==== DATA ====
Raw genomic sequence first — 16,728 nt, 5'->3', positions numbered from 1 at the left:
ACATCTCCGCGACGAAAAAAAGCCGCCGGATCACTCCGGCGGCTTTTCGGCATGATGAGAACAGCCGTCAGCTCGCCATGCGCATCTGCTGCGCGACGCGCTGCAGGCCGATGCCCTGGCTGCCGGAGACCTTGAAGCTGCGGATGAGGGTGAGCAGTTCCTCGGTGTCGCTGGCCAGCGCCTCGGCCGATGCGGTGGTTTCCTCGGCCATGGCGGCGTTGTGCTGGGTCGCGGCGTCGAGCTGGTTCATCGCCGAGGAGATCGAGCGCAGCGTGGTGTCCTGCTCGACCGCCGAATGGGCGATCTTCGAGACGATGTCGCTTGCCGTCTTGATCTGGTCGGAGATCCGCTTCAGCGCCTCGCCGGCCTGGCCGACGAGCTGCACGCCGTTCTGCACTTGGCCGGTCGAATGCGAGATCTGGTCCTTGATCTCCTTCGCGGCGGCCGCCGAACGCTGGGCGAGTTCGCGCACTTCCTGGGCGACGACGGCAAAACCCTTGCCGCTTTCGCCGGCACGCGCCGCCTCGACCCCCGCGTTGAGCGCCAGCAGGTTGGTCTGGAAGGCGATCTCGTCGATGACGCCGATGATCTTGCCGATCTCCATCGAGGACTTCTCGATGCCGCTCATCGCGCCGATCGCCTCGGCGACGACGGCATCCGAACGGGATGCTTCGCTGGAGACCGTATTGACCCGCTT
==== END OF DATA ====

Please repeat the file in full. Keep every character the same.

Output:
Raw genomic sequence first — 16,728 nt, 5'->3', positions numbered from 1 at the left:
ACATCTCCGCGACGAAAAAAAGCCGCCGGATCACTCCGGCGGCTTTTCGGCATGATGAGAACAGCCGTCAGCTCGCCATGCGCATCTGCTGCGCGACGCGCTGCAGGCCGATGCCCTGGCTGCCGGAGACCTTGAAGCTGCGGATGAGGGTGAGCAGTTCCTCGGTGTCGCTGGCCAGCGCCTCGGCCGATGCGGTGGTTTCCTCGGCCATGGCGGCGTTGTGCTGGGTCGCGGCGTCGAGCTGGTTCATCGCCGAGGAGATCGAGCGCAGCGTGGTGTCCTGCTCGACCGCCGAATGGGCGATCTTCGAGACGATGTCGCTTGCCGTCTTGATCTGGTCGGAGATCCGCTTCAGCGCCTCGCCGGCCTGGCCGACGAGCTGCACGCCGTTCTGCACTTGGCCGGTCGAATGCGAGATCTGGTCCTTGATCTCCTTCGCGGCGGCCGCCGAACGCTGGGCGAGTTCGCGCACTTCCTGGGCGACGACGGCAAAACCCTTGCCGCTTTCGCCGGCACGCGCCGCCTCGACCCCCGCGTTGAGCGCCAGCAGGTTGGTCTGGAAGGCGATCTCGTCGATGACGCCGATGATCTTGCCGATCTCCATCGAGGACTTCTCGATGCCGCTCATCGCGCCGATCGCCTCGGCGACGACGGCATCCGAACGGGATGCTTCGCTGGAGACCGTATTGACCCGCTT